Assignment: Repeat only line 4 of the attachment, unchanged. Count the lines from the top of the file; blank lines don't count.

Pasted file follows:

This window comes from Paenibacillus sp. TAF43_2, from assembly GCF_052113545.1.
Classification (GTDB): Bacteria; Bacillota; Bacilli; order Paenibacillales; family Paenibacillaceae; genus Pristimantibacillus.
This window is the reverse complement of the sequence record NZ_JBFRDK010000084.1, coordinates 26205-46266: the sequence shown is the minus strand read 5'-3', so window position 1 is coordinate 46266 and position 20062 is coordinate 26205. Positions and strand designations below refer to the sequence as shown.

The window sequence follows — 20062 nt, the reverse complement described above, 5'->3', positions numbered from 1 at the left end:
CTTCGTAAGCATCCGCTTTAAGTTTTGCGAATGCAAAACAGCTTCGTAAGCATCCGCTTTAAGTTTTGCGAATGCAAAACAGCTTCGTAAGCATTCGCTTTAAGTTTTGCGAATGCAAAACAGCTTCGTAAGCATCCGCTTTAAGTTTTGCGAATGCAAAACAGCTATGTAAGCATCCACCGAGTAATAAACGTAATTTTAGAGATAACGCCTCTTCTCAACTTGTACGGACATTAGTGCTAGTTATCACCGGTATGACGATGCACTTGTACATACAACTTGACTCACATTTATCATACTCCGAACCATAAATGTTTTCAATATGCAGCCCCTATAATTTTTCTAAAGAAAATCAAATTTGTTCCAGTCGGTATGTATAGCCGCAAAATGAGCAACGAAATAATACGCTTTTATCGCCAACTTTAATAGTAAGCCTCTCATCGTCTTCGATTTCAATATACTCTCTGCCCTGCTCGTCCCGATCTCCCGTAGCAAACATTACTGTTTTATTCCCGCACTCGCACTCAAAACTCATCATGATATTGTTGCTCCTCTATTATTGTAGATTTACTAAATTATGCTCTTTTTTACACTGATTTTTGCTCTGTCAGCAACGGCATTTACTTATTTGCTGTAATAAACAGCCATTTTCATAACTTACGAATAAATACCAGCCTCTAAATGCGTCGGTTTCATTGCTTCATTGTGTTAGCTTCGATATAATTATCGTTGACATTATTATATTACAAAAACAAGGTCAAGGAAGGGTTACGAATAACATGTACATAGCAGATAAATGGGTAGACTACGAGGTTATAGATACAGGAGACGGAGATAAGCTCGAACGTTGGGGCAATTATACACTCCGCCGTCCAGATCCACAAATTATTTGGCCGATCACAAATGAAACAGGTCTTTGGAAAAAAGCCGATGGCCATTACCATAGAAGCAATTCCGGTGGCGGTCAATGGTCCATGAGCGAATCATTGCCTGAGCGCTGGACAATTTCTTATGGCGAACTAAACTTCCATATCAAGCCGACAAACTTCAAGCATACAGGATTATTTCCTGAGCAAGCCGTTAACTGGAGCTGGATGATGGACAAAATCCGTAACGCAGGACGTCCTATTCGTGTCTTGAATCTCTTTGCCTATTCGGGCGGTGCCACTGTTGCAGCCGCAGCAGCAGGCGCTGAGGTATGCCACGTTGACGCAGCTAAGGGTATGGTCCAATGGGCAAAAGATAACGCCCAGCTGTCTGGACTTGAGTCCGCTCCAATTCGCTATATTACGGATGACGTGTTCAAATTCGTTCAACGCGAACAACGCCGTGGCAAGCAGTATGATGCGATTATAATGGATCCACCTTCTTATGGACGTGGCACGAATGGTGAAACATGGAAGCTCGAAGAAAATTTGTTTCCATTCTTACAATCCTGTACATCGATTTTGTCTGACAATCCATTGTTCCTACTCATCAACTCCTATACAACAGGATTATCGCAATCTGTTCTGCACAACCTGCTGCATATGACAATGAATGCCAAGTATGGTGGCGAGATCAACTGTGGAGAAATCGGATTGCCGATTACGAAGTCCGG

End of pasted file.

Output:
The window sequence follows — 20062 nt, the reverse complement described above, 5'->3', positions numbered from 1 at the left end: